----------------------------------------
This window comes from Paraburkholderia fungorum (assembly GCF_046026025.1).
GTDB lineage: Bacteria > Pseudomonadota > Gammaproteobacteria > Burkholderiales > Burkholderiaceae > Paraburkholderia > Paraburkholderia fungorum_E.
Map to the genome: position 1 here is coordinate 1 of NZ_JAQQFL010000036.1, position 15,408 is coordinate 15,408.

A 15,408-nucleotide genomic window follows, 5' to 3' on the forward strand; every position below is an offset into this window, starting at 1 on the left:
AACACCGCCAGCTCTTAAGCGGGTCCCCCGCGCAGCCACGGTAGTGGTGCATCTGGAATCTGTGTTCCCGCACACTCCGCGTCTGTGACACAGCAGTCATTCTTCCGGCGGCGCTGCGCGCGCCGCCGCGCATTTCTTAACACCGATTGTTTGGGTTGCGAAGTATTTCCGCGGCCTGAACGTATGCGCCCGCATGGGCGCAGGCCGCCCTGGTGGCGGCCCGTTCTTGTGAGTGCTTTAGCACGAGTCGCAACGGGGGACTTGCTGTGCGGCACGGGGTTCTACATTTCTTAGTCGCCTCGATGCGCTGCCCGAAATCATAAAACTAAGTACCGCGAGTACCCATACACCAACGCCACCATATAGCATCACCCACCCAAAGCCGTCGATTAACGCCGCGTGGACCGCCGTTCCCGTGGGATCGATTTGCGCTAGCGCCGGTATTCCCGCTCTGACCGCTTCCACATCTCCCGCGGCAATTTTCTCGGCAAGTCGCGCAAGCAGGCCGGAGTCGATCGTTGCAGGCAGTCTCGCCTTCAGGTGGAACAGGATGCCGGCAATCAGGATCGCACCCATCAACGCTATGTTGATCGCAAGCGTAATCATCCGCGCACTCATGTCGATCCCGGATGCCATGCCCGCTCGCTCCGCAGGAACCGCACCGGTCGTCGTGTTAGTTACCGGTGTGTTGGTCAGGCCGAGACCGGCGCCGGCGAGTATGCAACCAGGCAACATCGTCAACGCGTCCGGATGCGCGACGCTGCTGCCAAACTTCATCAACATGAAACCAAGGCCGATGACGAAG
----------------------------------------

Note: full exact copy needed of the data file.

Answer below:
This window comes from Paraburkholderia fungorum (assembly GCF_046026025.1).
GTDB lineage: Bacteria > Pseudomonadota > Gammaproteobacteria > Burkholderiales > Burkholderiaceae > Paraburkholderia > Paraburkholderia fungorum_E.
Map to the genome: position 1 here is coordinate 1 of NZ_JAQQFL010000036.1, position 15,408 is coordinate 15,408.

A 15,408-nucleotide genomic window follows, 5' to 3' on the forward strand; every position below is an offset into this window, starting at 1 on the left:
AACACCGCCAGCTCTTAAGCGGGTCCCCCGCGCAGCCACGGTAGTGGTGCATCTGGAATCTGTGTTCCCGCACACTCCGCGTCTGTGACACAGCAGTCATTCTTCCGGCGGCGCTGCGCGCGCCGCCGCGCATTTCTTAACACCGATTGTTTGGGTTGCGAAGTATTTCCGCGGCCTGAACGTATGCGCCCGCATGGGCGCAGGCCGCCCTGGTGGCGGCCCGTTCTTGTGAGTGCTTTAGCACGAGTCGCAACGGGGGACTTGCTGTGCGGCACGGGGTTCTACATTTCTTAGTCGCCTCGATGCGCTGCCCGAAATCATAAAACTAAGTACCGCGAGTACCCATACACCAACGCCACCATATAGCATCACCCACCCAAAGCCGTCGATTAACGCCGCGTGGACCGCCGTTCCCGTGGGATCGATTTGCGCTAGCGCCGGTATTCCCGCTCTGACCGCTTCCACATCTCCCGCGGCAATTTTCTCGGCAAGTCGCGCAAGCAGGCCGGAGTCGATCGTTGCAGGCAGTCTCGCCTTCAGGTGGAACAGGATGCCGGCAATCAGGATCGCACCCATCAACGCTATGTTGATCGCAAGCGTAATCATCCGCGCACTCATGTCGATCCCGGATGCCATGCCCGCTCGCTCCGCAGGAACCGCACCGGTCGTCGTGTTAGTTACCGGTGTGTTGGTCAGGCCGAGACCGGCGCCGGCGAGTATGCAACCAGGCAACATCGTCAACGCGTCCGGATGCGCGACGCTGCTGCCAAACTTCATCAACATGAAACCAAGGCCGATGACGAAG